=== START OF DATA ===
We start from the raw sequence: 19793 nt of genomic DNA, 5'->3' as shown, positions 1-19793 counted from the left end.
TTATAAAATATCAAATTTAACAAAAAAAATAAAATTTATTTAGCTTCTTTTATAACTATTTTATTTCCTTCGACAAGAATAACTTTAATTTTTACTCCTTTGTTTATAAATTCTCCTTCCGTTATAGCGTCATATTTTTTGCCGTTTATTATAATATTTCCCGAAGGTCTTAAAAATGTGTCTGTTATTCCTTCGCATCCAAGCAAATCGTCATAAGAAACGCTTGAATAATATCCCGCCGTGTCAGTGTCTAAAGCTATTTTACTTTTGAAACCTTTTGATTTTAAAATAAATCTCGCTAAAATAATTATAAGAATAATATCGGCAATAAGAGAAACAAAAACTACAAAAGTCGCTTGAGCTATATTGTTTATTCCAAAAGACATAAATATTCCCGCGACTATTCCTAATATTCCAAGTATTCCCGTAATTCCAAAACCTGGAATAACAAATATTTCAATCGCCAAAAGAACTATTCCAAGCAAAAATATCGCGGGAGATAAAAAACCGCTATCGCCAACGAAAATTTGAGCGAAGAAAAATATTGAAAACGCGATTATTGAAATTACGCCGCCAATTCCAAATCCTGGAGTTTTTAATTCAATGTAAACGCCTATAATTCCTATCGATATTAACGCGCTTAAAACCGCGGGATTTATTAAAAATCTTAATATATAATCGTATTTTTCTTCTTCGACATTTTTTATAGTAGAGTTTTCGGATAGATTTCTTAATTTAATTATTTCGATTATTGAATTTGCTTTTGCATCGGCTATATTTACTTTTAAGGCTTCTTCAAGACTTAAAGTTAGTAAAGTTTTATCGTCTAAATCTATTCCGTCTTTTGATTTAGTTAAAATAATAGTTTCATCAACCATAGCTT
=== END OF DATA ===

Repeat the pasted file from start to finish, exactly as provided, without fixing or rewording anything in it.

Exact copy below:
We start from the raw sequence: 19793 nt of genomic DNA, 5'->3' as shown, positions 1-19793 counted from the left end.
TTATAAAATATCAAATTTAACAAAAAAAATAAAATTTATTTAGCTTCTTTTATAACTATTTTATTTCCTTCGACAAGAATAACTTTAATTTTTACTCCTTTGTTTATAAATTCTCCTTCCGTTATAGCGTCATATTTTTTGCCGTTTATTATAATATTTCCCGAAGGTCTTAAAAATGTGTCTGTTATTCCTTCGCATCCAAGCAAATCGTCATAAGAAACGCTTGAATAATATCCCGCCGTGTCAGTGTCTAAAGCTATTTTACTTTTGAAACCTTTTGATTTTAAAATAAATCTCGCTAAAATAATTATAAGAATAATATCGGCAATAAGAGAAACAAAAACTACAAAAGTCGCTTGAGCTATATTGTTTATTCCAAAAGACATAAATATTCCCGCGACTATTCCTAATATTCCAAGTATTCCCGTAATTCCAAAACCTGGAATAACAAATATTTCAATCGCCAAAAGAACTATTCCAAGCAAAAATATCGCGGGAGATAAAAAACCGCTATCGCCAACGAAAATTTGAGCGAAGAAAAATATTGAAAACGCGATTATTGAAATTACGCCGCCAATTCCAAATCCTGGAGTTTTTAATTCAATGTAAACGCCTATAATTCCTATCGATATTAACGCGCTTAAAACCGCGGGATTTATTAAAAATCTTAATATATAATCGTATTTTTCTTCTTCGACATTTTTTATAGTAGAGTTTTCGGATAGATTTCTTAATTTAATTATTTCGATTATTGAATTTGCTTTTGCATCGGCTATATTTACTTTTAAGGCTTCTTCAAGACTTAAAGTTAGTAAAGTTTTATCGTCTAAATCTATTCCGTCTTTTGATTTAGTTAAAATAATAGTTTCATCAACCATAGCTT